5. How was it working with Mukul Dev, who is a really good actor and writer?
Mukul Dev is a lord in his own right. He used to make his own script and tell me how to go through a scene. He had so many monologues and he would nail it every time. He is always happy to help out too because an actor is only as good as his co-stars. I learnt a big lesson in mood shifting from him. There’s one scene where Kasab is injured in training and Mukul Dev’s character instigates Kasab into becoming the terrorist. Mukul Dev wrote the entire scene with expressions and there’s one cold-eye stare at the end of the scene that he only got me to do. It looks crazy.
6. The people who played the roles of NSG commandos were trained by Lt. Col Sundeep Sen. Were the people playing the the terrorists also giving training?
We were given training too. We were taken to a place in Gujarat, Namgaon. Whatever training they have shown in the ‘Making of a Jihadi‘ episode, we were trained for 2-3 days before they shot those scenes. We were kept up for one whole night because they wanted us to have that tired look in our eyes. We would run up and down with our guns and train like commandos.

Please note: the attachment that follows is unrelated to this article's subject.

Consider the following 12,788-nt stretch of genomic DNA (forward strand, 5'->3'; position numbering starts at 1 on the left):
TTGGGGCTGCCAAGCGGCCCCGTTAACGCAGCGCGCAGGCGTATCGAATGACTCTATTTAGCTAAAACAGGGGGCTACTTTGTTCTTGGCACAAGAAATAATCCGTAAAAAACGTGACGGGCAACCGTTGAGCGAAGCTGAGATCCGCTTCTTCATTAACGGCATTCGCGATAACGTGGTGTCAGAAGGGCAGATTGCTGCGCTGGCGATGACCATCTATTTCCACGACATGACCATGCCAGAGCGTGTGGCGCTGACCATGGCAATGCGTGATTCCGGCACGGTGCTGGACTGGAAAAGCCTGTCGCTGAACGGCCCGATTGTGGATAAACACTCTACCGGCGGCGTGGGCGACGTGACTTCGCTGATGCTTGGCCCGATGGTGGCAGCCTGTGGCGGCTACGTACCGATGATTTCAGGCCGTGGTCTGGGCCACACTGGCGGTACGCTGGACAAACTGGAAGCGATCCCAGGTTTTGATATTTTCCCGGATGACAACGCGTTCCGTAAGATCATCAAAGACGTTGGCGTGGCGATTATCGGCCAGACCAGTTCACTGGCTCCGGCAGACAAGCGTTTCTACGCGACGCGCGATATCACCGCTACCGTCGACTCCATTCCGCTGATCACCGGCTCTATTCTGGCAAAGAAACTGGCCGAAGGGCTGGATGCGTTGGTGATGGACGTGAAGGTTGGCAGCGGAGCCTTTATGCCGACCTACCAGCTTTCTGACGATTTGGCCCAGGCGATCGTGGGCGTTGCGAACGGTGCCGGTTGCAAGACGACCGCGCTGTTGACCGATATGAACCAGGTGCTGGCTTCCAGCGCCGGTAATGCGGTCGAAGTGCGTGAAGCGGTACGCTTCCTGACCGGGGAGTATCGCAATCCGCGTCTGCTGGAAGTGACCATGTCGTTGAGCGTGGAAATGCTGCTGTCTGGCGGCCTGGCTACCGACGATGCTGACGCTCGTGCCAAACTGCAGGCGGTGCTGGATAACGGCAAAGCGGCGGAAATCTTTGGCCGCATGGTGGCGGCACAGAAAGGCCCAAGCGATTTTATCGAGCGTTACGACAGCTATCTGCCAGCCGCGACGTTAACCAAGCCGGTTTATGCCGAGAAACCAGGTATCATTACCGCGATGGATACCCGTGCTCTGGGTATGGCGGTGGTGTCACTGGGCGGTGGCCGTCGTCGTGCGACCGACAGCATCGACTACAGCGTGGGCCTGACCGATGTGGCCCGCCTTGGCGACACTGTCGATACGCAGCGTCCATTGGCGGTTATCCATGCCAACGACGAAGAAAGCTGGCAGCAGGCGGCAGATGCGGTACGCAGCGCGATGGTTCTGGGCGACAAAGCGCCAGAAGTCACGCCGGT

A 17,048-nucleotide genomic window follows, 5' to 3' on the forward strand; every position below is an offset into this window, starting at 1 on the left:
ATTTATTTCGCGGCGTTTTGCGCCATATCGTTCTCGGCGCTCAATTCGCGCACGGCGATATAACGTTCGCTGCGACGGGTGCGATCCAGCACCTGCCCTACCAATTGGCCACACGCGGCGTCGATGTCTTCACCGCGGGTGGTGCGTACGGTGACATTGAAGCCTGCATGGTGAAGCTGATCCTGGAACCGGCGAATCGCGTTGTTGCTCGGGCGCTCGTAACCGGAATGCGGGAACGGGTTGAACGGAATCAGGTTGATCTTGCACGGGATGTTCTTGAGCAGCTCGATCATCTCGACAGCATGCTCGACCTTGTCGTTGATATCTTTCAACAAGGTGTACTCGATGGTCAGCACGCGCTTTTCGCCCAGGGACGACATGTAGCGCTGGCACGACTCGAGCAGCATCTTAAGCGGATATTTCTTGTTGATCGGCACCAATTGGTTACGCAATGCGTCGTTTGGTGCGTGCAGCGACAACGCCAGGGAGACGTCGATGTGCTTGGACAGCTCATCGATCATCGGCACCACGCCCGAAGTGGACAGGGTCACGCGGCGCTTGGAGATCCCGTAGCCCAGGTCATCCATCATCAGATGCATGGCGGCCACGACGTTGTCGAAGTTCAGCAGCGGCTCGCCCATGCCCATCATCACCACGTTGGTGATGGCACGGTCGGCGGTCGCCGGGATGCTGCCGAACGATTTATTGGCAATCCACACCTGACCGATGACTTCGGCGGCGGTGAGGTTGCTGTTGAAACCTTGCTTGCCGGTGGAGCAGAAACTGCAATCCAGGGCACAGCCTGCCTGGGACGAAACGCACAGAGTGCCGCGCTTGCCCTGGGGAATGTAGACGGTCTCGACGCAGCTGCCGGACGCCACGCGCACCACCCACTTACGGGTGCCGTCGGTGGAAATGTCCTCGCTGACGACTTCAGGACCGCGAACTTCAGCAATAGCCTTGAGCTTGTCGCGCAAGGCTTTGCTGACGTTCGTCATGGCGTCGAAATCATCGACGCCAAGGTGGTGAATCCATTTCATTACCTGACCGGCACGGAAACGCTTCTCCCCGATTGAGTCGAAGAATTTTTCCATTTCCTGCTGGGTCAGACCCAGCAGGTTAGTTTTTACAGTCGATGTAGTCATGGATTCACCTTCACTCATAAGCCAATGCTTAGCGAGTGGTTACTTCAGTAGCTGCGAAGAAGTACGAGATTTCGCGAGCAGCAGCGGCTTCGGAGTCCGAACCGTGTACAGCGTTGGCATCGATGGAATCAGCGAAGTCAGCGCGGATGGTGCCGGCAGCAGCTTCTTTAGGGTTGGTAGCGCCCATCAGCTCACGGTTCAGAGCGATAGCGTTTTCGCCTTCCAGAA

7. Did you hear the Sahas Ki Vijay song?
Oh, yes. I love the song. It reminded me of Uri and ‘How’s the Josh’. I loved the song because I was playing Kasab but I was supporting the NSG even while shooting.
I’ll tell you one funny incident that happened on set. We were shooting Kasab’s capture scene in Colaba. When I got out of the car, the police were supposed to beat me up. There were glass pieces on the ground from the crashed car. I was lying on top of the glass so I got real wounds. When the director asked them to stop, the junior artists didn’t understand English. They thought they had to kick more so I got beaten up again. I was still on the ground thinking Kasab deserved this. Even the person in the car with me is actually unconscious. The fake bullets we used went right past his ear and he passed out in the crash.
8. You are also the ambassador for Real Kashmir FC. Do you feel like you are bringing light on issues and stories that are not often seen?
My personal opinion is that many people hold different ideologies. You see this around the world but more so in Kashmir. It’s because the people there are always in some crisis. I’ll say this much, if you are being oppressed and you don’t get food and your family is harassed, you will consider going to the person who promises to feed you and protect you. However, that feeling is wrong because hate only brings more generations of hatred. Kasab’s whole episode is not a way of showing how big and brave he became. Instead it’s to show that in the end he realised how badly he messed up his life and it was too late.
Watch out for Shoaib’s role in the show State of Siege: 26/11 while you binge watch all eight episode at home.